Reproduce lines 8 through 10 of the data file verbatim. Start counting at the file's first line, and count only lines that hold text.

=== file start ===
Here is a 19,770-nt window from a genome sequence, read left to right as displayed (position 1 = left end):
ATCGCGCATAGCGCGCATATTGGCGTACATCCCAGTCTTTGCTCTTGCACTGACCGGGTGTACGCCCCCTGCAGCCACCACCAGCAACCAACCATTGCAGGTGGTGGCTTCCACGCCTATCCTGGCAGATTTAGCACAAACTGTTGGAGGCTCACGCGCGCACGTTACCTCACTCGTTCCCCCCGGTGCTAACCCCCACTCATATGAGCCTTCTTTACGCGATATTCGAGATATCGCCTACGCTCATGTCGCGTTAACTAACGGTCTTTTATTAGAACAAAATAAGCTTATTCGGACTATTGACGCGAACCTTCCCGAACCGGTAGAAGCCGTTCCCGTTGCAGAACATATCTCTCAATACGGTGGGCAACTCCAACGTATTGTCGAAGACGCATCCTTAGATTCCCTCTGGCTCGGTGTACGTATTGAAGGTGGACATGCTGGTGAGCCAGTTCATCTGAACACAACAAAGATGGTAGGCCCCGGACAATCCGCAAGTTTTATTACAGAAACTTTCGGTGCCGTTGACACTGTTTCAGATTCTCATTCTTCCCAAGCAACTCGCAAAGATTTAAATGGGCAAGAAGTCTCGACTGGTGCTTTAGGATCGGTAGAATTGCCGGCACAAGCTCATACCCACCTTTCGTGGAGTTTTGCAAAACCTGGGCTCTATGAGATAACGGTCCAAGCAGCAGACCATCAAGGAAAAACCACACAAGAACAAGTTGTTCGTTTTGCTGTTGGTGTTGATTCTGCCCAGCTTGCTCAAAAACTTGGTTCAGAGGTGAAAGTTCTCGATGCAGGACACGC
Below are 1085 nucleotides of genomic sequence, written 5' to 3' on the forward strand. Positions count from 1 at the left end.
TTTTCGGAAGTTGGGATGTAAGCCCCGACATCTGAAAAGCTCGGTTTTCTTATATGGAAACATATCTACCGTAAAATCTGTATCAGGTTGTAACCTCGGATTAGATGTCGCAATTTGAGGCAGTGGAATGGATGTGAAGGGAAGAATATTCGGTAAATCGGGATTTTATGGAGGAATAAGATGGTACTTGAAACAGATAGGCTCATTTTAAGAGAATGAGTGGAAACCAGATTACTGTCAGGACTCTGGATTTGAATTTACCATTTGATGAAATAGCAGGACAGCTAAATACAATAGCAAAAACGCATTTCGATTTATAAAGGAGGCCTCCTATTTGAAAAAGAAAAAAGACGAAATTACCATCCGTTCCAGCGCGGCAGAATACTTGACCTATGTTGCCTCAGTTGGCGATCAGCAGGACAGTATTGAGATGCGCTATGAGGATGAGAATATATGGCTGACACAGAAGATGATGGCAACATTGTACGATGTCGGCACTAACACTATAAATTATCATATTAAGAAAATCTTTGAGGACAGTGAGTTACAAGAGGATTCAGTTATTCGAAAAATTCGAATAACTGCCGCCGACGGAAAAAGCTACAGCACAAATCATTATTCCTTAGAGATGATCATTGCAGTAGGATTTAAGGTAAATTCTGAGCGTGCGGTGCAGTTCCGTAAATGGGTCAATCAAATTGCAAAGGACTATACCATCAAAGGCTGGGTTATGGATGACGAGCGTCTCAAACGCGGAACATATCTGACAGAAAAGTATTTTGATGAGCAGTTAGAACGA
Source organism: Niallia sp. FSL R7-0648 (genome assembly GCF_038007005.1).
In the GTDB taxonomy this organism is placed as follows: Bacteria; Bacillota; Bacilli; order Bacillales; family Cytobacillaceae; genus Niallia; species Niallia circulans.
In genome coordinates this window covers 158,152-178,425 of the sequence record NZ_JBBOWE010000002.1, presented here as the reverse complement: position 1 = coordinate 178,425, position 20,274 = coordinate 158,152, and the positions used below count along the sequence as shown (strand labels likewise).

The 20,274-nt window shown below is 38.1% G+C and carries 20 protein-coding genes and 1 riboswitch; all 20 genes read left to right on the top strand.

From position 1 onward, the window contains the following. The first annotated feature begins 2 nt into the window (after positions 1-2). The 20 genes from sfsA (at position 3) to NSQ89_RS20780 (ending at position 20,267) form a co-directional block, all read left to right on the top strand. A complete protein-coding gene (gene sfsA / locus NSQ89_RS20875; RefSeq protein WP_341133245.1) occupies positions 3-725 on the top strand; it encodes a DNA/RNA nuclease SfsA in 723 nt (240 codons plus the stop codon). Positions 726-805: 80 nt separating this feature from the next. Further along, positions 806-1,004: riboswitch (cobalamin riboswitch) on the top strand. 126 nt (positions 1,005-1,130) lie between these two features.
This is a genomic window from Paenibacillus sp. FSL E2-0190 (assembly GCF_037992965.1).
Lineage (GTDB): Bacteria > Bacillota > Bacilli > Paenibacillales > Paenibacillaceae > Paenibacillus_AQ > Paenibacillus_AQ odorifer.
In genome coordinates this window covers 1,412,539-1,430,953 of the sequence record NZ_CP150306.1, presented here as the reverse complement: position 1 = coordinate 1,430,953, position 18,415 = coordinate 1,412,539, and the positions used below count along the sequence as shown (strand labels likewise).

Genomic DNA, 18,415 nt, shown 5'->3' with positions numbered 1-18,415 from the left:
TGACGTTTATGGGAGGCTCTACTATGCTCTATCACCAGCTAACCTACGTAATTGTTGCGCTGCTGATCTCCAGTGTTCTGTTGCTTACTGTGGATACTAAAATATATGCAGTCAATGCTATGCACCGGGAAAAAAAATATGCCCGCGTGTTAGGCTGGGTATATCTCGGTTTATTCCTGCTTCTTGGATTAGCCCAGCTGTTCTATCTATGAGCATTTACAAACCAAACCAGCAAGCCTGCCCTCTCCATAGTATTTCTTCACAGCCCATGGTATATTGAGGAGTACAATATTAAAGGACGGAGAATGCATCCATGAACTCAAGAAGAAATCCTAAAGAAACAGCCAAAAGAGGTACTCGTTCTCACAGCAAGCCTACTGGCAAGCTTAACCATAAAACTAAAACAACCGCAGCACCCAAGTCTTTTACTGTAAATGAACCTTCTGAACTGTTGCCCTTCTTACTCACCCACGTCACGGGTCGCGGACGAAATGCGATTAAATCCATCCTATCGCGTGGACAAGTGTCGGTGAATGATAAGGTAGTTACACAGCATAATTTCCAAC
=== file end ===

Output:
The 20,274-nt window shown below is 38.1% G+C and carries 20 protein-coding genes and 1 riboswitch; all 20 genes read left to right on the top strand.

From position 1 onward, the window contains the following. The first annotated feature begins 2 nt into the window (after positions 1-2). The 20 genes from sfsA (at position 3) to NSQ89_RS20780 (ending at position 20,267) form a co-directional block, all read left to right on the top strand. A complete protein-coding gene (gene sfsA / locus NSQ89_RS20875; RefSeq protein WP_341133245.1) occupies positions 3-725 on the top strand; it encodes a DNA/RNA nuclease SfsA in 723 nt (240 codons plus the stop codon). Positions 726-805: 80 nt separating this feature from the next. Further along, positions 806-1,004: riboswitch (cobalamin riboswitch) on the top strand. 126 nt (positions 1,005-1,130) lie between these two features.
This is a genomic window from Paenibacillus sp. FSL E2-0190 (assembly GCF_037992965.1).